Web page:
English 3 - 2008 Comparative Essay - Q1: The creation of Memorable Characters is part of the art of good story-telling. Literary Genre is the over all style of the text. The literary genre shows us the personal style of the author, director and playwright. There are various aspects of literary genre that are linked to the creation of memorable characters which is part of the art of good story telling. These aspects include the significance of the title, the development of characters, the use of props and images, special effects, the plot and the use of dialogue and the camera.
‘As it ran light, or had to bear a load’ is also another metaphor. As seen the poem contains many metaphors giving the readers many things to relate and have a very good imagination of the poem. ‘As if to prove saws knew what supper meant’ this line is very critical and a this line turns the whole poem around; as the poem was sounding good and nice, a very
With the characters, themselves being contradictions and representations of hidden meanings, they also demonstrate how society and nature can flood people’s inner minds and coat their original thinking with a layer of enlightenment. Floating throughout this novel is the use of contradictions and irony in living form. Many characters present themselves as one type of human being, yet they turn out to be someone completely opposite. Take Chillingsworth; he is a doctor. On the surface of the water, he is smooth and warm, yet the deeper into the novel, the more frigid he appears to be and the more snake-like he seems.
This results in an emphasis on dramatic action that traces the symbolic patterns of life from sin, through guilt, to redemption. Intriguing poetry often creates an alternative reality and puts a unique spin on the commonplace occurrences of everyday existence. It appeals to the reader’s senses in a manner that can be duplicated by nothing else. A poem’s form influences its interpretation and establishes its overall impact. A poet is not restricted to a set of guidelines when composing, but the use of a specific form gives the reader certain expectations that add to the meaning of a poem when they are (or are not) met.
Its use of rhyme creates regular, strong repeated pattern and rhythm. Different types of rhythmic techniques are used constantly throughout the poem, including a perfect rhyme. An example of rhyme used in ‘Time’ can be found throughout the poem, like where Thomas rhymes the word ‘hours’ with the word ‘flowers’ and the word
It gives me the confidence and understanding of the way someone may perceive my lifestyle. What this poem means to me, you may ask. The poem is very uplifting. By the end of the poem Angelou has taken the reader through very different levels of understanding. After reading and analyzing “Still I Rise” the meaning was clear.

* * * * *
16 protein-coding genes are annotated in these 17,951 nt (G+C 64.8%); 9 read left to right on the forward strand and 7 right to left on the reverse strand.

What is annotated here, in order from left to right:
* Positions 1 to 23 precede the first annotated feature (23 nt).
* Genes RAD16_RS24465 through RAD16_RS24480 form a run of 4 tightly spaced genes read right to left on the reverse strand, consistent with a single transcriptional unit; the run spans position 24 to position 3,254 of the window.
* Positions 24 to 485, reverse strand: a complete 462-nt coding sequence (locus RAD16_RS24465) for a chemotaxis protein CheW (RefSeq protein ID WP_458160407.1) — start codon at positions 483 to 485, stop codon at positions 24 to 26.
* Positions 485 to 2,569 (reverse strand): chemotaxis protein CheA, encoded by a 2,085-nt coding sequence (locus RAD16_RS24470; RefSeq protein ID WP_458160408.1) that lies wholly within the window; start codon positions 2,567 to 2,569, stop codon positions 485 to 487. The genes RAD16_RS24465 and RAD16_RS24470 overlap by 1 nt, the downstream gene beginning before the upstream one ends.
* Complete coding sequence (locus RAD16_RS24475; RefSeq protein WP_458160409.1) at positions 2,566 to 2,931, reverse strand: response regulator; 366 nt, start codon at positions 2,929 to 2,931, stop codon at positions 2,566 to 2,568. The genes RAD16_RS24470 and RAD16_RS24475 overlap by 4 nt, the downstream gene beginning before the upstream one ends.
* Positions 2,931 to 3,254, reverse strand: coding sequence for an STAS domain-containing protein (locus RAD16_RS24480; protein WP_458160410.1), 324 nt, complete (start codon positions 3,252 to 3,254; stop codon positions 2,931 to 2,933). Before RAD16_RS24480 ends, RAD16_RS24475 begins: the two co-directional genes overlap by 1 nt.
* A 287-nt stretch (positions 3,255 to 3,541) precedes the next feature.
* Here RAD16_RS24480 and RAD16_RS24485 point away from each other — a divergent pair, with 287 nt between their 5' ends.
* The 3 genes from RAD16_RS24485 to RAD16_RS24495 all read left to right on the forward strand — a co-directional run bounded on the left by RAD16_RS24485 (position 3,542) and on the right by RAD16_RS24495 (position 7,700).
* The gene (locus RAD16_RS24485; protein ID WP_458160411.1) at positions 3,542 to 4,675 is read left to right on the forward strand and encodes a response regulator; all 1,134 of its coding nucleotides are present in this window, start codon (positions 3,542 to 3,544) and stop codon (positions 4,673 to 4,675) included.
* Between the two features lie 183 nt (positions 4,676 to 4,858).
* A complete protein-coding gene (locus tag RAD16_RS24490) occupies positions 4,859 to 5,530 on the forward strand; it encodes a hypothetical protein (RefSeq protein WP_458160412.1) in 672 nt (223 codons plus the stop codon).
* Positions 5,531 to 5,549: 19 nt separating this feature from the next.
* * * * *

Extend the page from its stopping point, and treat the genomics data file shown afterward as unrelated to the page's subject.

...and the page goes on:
Conflict is often considered to be at the heart of every interesting narrative, and within the poems in the anthology ‘Birthday Letters’ Ted Hughes grapples with a range of conflicting perspectives to provide a very intriguing series of events. These poems tend to focus on a particular event of his life with Sylvia Plath, and in the poems “Fulbright Scholars” and “The Shot” Hughes explores the conflict between fabrications of reality and the truth. The film “Big Fish” directed by Tim Burton, also explores this tension. By exploring this film and Hughes poems, a truth is revealed that experiences recollected in memory reveal greater insights into events and personalities found in these conflicting perspectives. William Wordsworth described poetry as “experience recollected in tranquility”, and in the poem ‘Fulbright Scholars’ Hughes reconstructs an experience from memory, and in the process explores the tension between memory and reality.
Cole Whaley Dr. Ettensohn Composition 2/18/2015 Time vs. Circle of Life In “[Like as the waves make towards the pebbled shore]” the author, William Shakespeare, is making a dynamic illustration of the relationship between time and life. The first line relates to how the power of waves (time) takes its toll on a pebbled shore (life). Life is a short and fragile thing. We ultimately decide the path of our lives but it naturally comes to a halt. Just as the waves of the ocean wash away its shore, time is the essence of both death and old age.
The poems are written from the standpoint of a mother ("Mother"), a sibling ("Break") and a good friend ("River"). The poems are all incredibly diverse in terms of tone, style and rhythm, but all three go to show how tremendous the effect of innocent death is upon the psyche, and the true emotional theme of internal conflict shines through the poems via the use of a combination of assonance and alitteration, as well as unique ways of characterization. "Mid-term Break" features a tone and a style dramatically different from the other two poems. It is written in open form, features endless enjambment, and seems to slowly wander through time as if the speaker is in a perpetual daze "Whispers informed strangers I was the eldest,/Away at school, as my mother held my hand..."(11-12). The thoughts seem to drift in and out of sentences, providing a sense of shock for the reader, with which we are all familiar if we've ever experienced a loss of this magnitude.
To what extent are themes of the Romantic era evident in Wordsworth’s poetry? Powerful themes of the Romanic Movement are portrayed to an immense extent throughout the poetry of William Wordsworth. The late 18th century poems ‘The Daffodils’ and ‘Composed Upon Westminster Bridge’ reveal the vast influence Romanticism had on his work. Wordsworth’s mastery of language techniques provided him with the ability to express his ideas thoroughly in relation to the being an aspect of nature, rebelling industrialisation, and the French Revolution. Wordsworth’s conveying of ideas which were fundamental to the Romantic era depicts his poetry as being influenced to a great extent.